An exemplary equation for determining a synchronous switch on-time for a buck converter is set forth below:
where D is the duty cycle (energy transfer switch on-time divided by the switching period) computed by the control algorithm; L is an inductance value of the inductor L1; T is the time of the switching period; and R is the impedance value of the load ZL (which can be estimated as the output voltage Vo divided by the output current Io).
According to the present invention, implementing an equation, similar to the above-referenced equation, readily allows for microprocessor-based estimation of a synchronous switch on-time. It should be appreciated that the inductor value may be adjusted with ambient temperature and current. After estimating the synchronous switch on-time, a dead-time is subtracted. When the energy transfer switch is turned off, the synchronous switch is then turned on for the estimated time, assuming the converter is operating in a discontinuous current mode. As such, the synchronous switch, as opposed to the diode, conducts current, which reduces losses and increases efficiency of the converter. When the current is continuous, i.e., when D1≧1−D, the synchronous switch is kept on for the remainder of the switching cycle.
An exemplary equation for determining an on-time of a synchronous switch implemented as a boost converter is set forth below:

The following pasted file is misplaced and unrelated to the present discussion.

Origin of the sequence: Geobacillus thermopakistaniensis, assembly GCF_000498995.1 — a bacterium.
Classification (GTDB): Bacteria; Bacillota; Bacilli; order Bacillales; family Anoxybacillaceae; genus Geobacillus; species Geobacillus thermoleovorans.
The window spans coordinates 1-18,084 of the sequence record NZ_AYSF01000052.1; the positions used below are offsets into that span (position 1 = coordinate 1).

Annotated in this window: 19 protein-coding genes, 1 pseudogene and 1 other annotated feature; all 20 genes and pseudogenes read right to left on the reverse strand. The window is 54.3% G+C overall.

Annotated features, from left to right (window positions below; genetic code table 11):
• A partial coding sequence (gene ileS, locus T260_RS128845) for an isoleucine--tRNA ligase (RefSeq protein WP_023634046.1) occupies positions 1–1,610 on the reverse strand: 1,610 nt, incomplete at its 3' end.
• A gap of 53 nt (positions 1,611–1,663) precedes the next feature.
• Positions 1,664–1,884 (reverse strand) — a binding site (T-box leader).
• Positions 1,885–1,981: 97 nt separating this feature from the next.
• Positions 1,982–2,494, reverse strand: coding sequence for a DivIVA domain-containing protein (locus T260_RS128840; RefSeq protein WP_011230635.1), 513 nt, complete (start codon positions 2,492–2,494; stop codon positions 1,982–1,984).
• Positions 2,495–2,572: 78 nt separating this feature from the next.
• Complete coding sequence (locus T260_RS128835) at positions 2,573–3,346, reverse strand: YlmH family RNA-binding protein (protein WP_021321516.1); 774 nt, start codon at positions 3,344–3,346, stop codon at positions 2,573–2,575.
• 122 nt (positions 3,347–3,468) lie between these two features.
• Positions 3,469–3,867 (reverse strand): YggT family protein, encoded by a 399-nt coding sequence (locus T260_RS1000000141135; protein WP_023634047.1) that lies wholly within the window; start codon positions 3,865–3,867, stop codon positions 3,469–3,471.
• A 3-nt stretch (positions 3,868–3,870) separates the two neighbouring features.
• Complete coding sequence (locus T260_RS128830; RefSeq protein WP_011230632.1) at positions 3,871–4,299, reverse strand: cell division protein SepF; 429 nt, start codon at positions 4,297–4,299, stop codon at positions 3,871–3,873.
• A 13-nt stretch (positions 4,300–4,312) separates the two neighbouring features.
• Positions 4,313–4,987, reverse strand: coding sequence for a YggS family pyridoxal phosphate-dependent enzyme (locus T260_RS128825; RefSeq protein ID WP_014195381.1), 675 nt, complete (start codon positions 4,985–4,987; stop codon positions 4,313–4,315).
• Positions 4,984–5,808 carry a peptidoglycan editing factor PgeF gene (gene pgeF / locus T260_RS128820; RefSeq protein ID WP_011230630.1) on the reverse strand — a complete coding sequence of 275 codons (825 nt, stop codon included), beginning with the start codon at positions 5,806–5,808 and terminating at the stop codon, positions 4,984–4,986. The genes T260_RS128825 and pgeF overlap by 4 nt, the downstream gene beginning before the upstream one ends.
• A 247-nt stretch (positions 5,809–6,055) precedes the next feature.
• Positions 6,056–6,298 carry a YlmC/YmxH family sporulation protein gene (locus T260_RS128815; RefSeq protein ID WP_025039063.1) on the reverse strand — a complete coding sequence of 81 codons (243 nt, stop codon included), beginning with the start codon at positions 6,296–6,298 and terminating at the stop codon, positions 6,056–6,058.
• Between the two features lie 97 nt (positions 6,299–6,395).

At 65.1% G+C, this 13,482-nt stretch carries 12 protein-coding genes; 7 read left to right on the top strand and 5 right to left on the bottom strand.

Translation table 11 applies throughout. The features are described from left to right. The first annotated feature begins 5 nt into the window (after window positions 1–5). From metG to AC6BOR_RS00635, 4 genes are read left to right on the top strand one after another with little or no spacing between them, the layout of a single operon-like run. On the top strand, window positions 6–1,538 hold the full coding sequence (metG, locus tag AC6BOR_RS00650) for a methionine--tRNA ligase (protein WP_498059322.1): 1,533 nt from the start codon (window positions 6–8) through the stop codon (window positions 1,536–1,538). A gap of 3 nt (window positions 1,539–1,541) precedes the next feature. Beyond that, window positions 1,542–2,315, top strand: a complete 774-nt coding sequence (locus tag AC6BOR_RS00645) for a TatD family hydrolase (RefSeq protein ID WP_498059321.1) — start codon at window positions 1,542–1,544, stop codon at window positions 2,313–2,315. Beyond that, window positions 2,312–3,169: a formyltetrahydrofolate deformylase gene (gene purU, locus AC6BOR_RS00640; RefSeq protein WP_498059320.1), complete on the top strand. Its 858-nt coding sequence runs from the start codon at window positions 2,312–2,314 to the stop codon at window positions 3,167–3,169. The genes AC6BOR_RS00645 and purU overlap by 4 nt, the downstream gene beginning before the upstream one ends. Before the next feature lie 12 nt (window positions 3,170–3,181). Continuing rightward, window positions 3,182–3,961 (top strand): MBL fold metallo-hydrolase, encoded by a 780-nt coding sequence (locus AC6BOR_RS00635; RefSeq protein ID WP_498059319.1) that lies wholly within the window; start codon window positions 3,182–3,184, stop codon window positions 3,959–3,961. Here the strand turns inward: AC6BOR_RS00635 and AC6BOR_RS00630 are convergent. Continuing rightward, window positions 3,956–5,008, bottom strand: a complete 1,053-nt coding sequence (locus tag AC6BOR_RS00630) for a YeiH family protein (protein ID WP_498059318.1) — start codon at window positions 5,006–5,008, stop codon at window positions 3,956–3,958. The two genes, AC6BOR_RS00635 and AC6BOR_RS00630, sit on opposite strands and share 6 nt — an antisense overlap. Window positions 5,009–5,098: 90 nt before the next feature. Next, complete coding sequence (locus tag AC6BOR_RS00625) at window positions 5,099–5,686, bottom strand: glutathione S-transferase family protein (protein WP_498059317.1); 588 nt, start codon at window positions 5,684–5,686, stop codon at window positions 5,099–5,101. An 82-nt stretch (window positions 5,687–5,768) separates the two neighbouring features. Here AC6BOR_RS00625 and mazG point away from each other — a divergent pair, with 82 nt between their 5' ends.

The parameters of the equation set forth immediately above have the same meaning as given to the variables for the buck converter equation.
With reference to
As is depicted, the switch S2 is coupled across the diode D1 and a capacitor C1 is coupled across the load ZL. According to the present invention, the processor 102 computes the on-time for the synchronous switch S2, based on a variety of factors, for example, average load current, the input and output voltages, the duty cycle of the energy transfer switch S1 and the converter component values, i.e., the value of the inductor L1 and the value of the capacitor C1. It should be appreciated that a converter designed according to the present invention eliminates the need for external additional sensing components, other than the microcontroller, and therefore provides a synchronous rectification converter with essentially no additional hardware.
Accordingly, a DC/DC converter employing synchronous rectification has been described herein that utilizes an estimated diode conduction time to determine an on-time for a synchronous switch. Such a DC/DC converter can be advantageously implemented in environments that increasingly require relatively accurate control of pulse width modulated power supplies to maximize efficiency of the power supplies.
The above description is considered that of the preferred embodiments only. Modifications of the invention will occur to those skilled in the art and to those who make or use the invention. Therefore, it is understood that the embodiments shown in the drawings and described above are merely for illustrative purposes and not intended to limit the scope of the invention, which is defined by the following claims as interpreted according to the principles of patent law, including the doctrine of equivalents.
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|International Classification||H02M3/157, G05F1/56, H02M3/158|
|Cooperative Classification||H02M3/157, Y02B70/1466, H02M3/1588|
|Jul 14, 2004||AS||Assignment|
Owner name: DELPHI TECHNOLOGIES, INC., MICHIGAN
Free format text: ASSIGNMENT OF ASSIGNORS INTEREST;ASSIGNORS:MOZIPO, AURELIENT T.;MAPLE, ROBERT D.;DENTA, BRIAN J.;REEL/FRAME:015575/0558
Effective date: 20040622
|Mar 18, 2009||FPAY||Fee payment|
Year of fee payment: 4
|Oct 24, 2012||FPAY||Fee payment|
Year of fee payment: 8